Even as we head into twenty-­first-­century warfare, thirteen time-­tested rules for waging war remain relevant. Both timely and timeless, illuminates the thirteen essential rules for success on the battlefield that have evolved from ancient times until the present day. Acclaimed military historian Bevin Alexander’s incisive and vivid analyses of famous battles throughout the ages show how the greatest commanders—from Alexander the Great to Douglas MacArthur—have applied these rules. For example: • Feign retreat: Pretend defeat, fake a retreat, then ambush the enemy while being pursued. Used to devastating effect by the North Vietnamese against U.­S. forces during the Vietnam War. • Strike at enemy weakness: Avoid the enemy’s strength entirely by refusing to fight pitched battles, a method that has run alongside conventional war from the earliest days of human conflict. Brilliantly applied by Mao Zedong to defeat the Chinese Nationalists. • Defend, then attack: Gain possession of a . . .

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2 downloads

As a United States general, he had an unparalleled genius for military strategy, and it was under his leadership that Japan was rebuilt into a democratic ally after World War II. But MacArthur carried out his zero-­sum philosophy both on and off the battlefield. During the Korean War, in defiance of President Harry S. Truman and the Joint Chiefs of Staff, he pushed for an aggressive confrontation with Communist China—a position intended to provoke a wider war, regardless of the cost or consequences. MacArthur’s ambition to stamp out Communism across the globe was in direct opposition to President Truman, who was much more concerned with containing the Soviet Union than confronting Red China. The infamous clash between the two leaders was not only an epic turning point in history, but the ultimate struggle between civil and military power in the United States. While other U.­S. generals have challenged presidential authority—from Zachary Taylor in the Mexican War and George B. . . .

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2 downloads

In 1940, as Nazi Germany spread its wings of war, France stood secure in the knowledge that they possessed the largest, most formidable, and best equipped army in Europe. France also had a stalwart ally in Britain and the support of Holland and Belgium. But they were all about to face a new kind of enemy who fought a new kind of war. In this audio book, expert military strategist Bevin Alexander examines the groundbreaking martial concepts developed by three brilliant generals- Erwin Rommel, Erich von Manstein, and Heinz Guderian. Their plan was to unleash the power of the tank, grouping them into juggernauts that would slam into-­and through-­enemy lines, as aircraft supported them and ground forces swept in behind them. It was the Blitzkrieg. And it alerted the world that the deadly might of Germany could no longer be ignored...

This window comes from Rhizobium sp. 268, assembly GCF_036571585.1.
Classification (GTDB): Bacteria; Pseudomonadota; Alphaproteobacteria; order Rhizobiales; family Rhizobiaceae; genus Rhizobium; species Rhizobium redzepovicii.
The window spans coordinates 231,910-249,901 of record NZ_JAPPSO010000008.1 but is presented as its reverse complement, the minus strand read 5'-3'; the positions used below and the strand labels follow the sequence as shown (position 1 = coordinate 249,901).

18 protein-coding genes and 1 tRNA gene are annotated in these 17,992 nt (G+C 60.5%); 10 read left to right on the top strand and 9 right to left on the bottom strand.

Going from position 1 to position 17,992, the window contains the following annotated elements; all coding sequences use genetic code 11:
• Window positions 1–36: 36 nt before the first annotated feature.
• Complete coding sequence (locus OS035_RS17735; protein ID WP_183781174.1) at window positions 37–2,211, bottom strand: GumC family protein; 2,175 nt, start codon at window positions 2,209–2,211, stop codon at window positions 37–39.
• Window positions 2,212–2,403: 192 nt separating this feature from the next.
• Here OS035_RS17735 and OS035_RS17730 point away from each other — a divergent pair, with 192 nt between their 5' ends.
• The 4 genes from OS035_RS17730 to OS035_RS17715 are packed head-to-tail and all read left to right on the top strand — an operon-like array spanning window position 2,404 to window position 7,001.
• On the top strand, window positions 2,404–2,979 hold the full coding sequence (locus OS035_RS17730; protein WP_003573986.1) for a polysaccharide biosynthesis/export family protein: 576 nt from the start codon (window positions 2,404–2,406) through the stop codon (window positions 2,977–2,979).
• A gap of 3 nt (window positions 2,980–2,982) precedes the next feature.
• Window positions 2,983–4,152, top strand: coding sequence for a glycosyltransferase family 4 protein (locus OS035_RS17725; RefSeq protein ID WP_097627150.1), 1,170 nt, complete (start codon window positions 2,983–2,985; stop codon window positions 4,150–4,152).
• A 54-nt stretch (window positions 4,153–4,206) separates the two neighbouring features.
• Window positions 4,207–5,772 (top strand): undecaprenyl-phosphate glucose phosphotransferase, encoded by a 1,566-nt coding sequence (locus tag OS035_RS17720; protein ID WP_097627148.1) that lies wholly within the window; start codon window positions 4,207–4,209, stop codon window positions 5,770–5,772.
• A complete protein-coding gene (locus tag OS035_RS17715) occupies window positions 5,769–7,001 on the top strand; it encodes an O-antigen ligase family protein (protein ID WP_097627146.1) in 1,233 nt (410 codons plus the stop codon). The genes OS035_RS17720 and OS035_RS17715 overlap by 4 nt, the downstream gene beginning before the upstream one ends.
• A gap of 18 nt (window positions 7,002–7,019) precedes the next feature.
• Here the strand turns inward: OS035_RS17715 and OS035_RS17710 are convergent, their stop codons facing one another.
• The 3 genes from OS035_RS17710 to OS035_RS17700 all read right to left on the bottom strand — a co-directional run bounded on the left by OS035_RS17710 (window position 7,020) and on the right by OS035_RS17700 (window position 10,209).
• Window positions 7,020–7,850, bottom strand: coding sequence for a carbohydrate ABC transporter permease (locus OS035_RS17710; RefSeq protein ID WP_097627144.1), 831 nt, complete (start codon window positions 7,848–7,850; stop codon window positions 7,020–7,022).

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1 downloads

Most of us rally around the glory of the Allies' victory over the Nazis in World War II. The story is often told of how the good fight was won by an astonishing array of manpower and stunning tactics. However, what is often overlooked is how the intersection between Adolf Hitler's influential personality and his military strategy was critical in causing Germany to lose the war.­With an acute eye for detail and his use of clear prose, acclaimed military historian Bevin Alexander goes beyond counterfactual "What if?­" history and explores for the first time just how close the Allies were to losing the war. Using beautifully detailed, newly designed maps, How Hitler Could Have Won World War II   exquisitely illustrates the  important battles and how certain key movements and mistakes by Germany were crucial in determining the war's outcome. Alexander's harrowing study shows how only minor tactical changes in Hitler's military approach could have changed the world we live in today. How . . .

Book rate:
1 downloads

Could the South have won the Civil War?­To many, the very question seems absurd. After all, the Confederacy had only a third of the population and one-­eleventh of the industry of the North. Wasn’t the South’s defeat inevitable?­Not at all, as acclaimed military historian Bevin Alexander reveals in this provocative and counterintuitive new look at the Civil War. In fact, the South most definitely could have won the war, and Alexander documents exactly how a Confederate victory could have come about—and how close it came to happening. Moving beyond fanciful theoretical conjectures to explore actual plans that Confederate generals proposed and the tactics ultimately adopted in the war’s key battles, How the South Could Have Won the Civil War offers surprising analysis on topics such as:­•How the Confederacy had its greatest chance to win the war just three months into the fighting—but blew it•How the Confederacy’s three most important leaders—President Jefferson Davis and Generals . . .

Book rate:
1 downloads

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Books of Bevin Alexander